News Briefs

An Overseers’ Challenge?

On February 1, Ron Unz ’83 delivered petitions for himself and four other candidates seeking places on the ballot for the annual election of new members to Harvard’s Board of Overseers. (The list of Harvard Alumni Association nominees appears here.)

Under the theme, “Free Harvard, Fair Harvard,” the petitioners advocate “greater transparency” in admissions, a message coupled with language about “abuses” in admissions and “powerful statistical evidence” of a quota that limits admission of Asians—leading to their statement, “Racial discrimination against Asian-American students has no place at Harvard University and must end.” They also “demand the immediate elimination of all tuition for undergraduates,” citing both income from the endowment and the notion that moving from financial aid to a tuition-free model would more readily promote diversity in the student body. A detailed report on Harvard’s admissions and student-diversity policies, its finances, and the petitioners’ arguments appears here.

If the petitioners qualify for the ballot, an announcement with the full list of candidates is expected in mid February, after this issue of the magazine was printed; the outcome will be noted online at toward the end of February, and printed in the May-June issue. Updated February 20, 2016: The petition candidates qualified for the ballot, according to a University announcement; the full slate of candidates is published here.

Reenvisioning Admissions

The Graduate School of Education’s Making Caring Common project (which seeks to “develop effective strategies for promoting in children kindness and a commitment to the greater good”) has addressed the cutthroat arena of college admissions. “Turning the Tide,” a report released in January, proposes reworking admissions to promote ethical engagement among applicants, reduce excessive pressure for achievement, and create a fairer process for economically disadvantaged students.

It recommends that students participate in authentic service or community engagement—lasting at least a year, and including such contributions as working to provide income for one’s family (a leveling step that recognizes diverse student circumstances). It also recommends that students go beyond individual service to collective action that addresses community challenges, exposing them to the emotional and problem-solving aspects of teamwork. The report urges institutions to state clearly their interest in the quality of applicants’ activities, not their quantity, and to put their use of standardized tests in the evaluation process into context. The recommendations arose from a meeting of admissions officers, counselors, and others; they have been endorsed by admissions officers from dozens of institutions, including Brown, Harvard, Princeton, and Yale.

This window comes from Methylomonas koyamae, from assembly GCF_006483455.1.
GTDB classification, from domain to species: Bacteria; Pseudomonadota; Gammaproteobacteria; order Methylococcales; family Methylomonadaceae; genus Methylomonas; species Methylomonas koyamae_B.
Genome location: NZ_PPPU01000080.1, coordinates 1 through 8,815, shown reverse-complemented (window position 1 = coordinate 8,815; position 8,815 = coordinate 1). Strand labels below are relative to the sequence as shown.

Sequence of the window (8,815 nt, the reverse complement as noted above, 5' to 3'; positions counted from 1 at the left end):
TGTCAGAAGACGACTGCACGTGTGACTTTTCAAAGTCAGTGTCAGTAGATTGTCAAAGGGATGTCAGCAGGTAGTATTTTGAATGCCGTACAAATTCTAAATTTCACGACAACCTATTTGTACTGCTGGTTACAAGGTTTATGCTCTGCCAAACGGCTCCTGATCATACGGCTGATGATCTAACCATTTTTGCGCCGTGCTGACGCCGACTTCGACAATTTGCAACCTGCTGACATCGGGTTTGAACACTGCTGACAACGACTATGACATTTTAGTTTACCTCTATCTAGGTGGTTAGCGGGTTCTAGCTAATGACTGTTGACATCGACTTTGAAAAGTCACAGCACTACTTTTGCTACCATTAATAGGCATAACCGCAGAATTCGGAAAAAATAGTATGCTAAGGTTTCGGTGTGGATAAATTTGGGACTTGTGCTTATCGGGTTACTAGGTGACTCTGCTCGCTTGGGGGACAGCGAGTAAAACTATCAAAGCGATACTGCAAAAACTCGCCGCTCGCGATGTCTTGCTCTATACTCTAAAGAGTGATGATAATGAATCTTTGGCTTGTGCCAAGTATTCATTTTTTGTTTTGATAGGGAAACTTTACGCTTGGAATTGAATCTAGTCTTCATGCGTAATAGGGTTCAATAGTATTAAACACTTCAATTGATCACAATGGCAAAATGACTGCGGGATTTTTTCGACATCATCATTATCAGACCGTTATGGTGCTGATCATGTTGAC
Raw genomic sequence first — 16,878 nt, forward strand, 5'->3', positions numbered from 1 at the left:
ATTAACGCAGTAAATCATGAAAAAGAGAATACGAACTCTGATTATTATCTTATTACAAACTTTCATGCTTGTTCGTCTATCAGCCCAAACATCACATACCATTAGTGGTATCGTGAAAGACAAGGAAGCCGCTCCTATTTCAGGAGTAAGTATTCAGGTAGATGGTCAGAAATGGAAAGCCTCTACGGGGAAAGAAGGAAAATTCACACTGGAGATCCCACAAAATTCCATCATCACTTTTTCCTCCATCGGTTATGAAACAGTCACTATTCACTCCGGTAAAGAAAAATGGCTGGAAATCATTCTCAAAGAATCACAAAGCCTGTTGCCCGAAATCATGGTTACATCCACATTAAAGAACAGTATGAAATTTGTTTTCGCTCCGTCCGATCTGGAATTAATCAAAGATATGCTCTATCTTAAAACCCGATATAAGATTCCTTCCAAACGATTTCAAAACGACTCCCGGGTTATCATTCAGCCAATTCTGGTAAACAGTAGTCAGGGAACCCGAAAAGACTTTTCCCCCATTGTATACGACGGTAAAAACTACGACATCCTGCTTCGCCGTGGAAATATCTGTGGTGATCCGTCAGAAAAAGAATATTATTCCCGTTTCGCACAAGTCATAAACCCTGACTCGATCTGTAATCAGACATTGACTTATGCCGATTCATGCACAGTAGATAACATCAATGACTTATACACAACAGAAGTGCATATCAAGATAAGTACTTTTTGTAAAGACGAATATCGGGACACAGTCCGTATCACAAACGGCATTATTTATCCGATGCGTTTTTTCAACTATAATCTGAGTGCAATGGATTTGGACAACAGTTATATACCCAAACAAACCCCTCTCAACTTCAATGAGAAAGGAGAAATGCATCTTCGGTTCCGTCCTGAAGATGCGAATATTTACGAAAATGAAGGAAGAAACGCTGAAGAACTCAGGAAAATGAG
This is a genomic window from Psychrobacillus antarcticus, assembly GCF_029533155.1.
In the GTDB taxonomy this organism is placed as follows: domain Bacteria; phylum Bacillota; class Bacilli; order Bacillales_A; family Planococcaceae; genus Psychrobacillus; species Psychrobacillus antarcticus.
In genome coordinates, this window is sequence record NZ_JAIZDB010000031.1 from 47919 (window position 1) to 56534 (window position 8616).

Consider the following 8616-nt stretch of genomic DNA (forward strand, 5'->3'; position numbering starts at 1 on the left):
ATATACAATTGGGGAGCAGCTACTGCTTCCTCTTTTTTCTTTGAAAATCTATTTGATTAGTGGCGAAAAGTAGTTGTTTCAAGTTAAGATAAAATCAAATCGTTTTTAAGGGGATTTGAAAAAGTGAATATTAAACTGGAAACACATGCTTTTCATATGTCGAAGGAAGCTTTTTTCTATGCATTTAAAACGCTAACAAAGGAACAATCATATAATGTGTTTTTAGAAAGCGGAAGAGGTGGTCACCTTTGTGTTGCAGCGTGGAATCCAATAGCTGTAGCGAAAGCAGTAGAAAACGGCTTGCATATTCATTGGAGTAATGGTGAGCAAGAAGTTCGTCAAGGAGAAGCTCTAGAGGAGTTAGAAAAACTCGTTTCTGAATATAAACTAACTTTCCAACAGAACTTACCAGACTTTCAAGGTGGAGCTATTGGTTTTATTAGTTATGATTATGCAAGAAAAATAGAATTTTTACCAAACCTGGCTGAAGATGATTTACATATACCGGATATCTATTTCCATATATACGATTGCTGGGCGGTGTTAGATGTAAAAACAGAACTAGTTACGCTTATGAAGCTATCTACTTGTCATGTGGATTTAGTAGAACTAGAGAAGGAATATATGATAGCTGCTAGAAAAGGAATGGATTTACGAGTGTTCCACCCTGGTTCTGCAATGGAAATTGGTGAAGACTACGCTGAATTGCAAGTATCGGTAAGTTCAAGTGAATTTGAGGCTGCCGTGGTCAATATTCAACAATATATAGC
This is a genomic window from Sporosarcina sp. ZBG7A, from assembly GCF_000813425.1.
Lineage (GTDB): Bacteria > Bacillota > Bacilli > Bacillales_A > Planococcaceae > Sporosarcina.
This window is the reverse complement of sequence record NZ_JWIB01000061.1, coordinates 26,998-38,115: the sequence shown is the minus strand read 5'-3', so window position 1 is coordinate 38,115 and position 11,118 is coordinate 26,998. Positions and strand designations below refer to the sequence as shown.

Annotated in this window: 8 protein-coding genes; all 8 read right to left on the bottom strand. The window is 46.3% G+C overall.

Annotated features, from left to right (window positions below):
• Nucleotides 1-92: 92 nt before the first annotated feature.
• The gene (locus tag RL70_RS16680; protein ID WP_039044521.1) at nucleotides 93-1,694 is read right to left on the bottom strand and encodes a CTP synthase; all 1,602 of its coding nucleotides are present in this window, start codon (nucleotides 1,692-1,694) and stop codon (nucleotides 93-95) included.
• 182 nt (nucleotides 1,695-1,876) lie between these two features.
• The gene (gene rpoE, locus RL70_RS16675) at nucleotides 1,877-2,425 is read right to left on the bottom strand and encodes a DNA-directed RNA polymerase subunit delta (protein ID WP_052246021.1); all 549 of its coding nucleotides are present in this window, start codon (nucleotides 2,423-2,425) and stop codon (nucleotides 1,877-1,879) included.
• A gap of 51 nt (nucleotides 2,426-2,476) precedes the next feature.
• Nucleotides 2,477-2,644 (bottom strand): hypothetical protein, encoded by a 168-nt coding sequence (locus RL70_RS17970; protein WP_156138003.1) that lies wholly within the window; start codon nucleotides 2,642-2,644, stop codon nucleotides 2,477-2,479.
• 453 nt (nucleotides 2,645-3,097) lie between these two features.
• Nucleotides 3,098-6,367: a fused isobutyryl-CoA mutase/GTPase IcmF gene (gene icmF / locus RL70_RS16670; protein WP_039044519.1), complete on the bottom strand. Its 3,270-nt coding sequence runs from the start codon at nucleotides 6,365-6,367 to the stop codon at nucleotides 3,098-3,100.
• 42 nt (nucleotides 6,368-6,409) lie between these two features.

General Education, Downsized

The proposed revision of the College’s General Education curriculum reached the Faculty of Arts and Sciences (FAS) for debate on February 2. Compared to the program outlined in December, this version, on which FAS members will vote later this term, further eases course requirements.

If enacted, undergraduates will take four Gen Ed courses (down from eight now), each “explicitly designed to prepare students for a life of civic and ethical engagement in a changing world.” They will fall into four broadened categories: Aesthetics, Culture, Intepretation; Histories, Societies, Individuals; Science and Technology in Society; and Ethics and Civics. Students will also have to fulfill a distribution requirement, taking a course each in arts and humanities; social science; and science and engineering—but one of these may be from their concentration (flexibilitythe December proposal did not permit). And they face a new Empirical and Mathematical Reasoning requirement. If a student were to place out of that (the course remains to be defined by a separate committee) and use a concentration course for distributional purposes, she would reduce her requirements for Gen Ed plus distribution to six term-length classes.

Read more articles by: John S. Rosenberg

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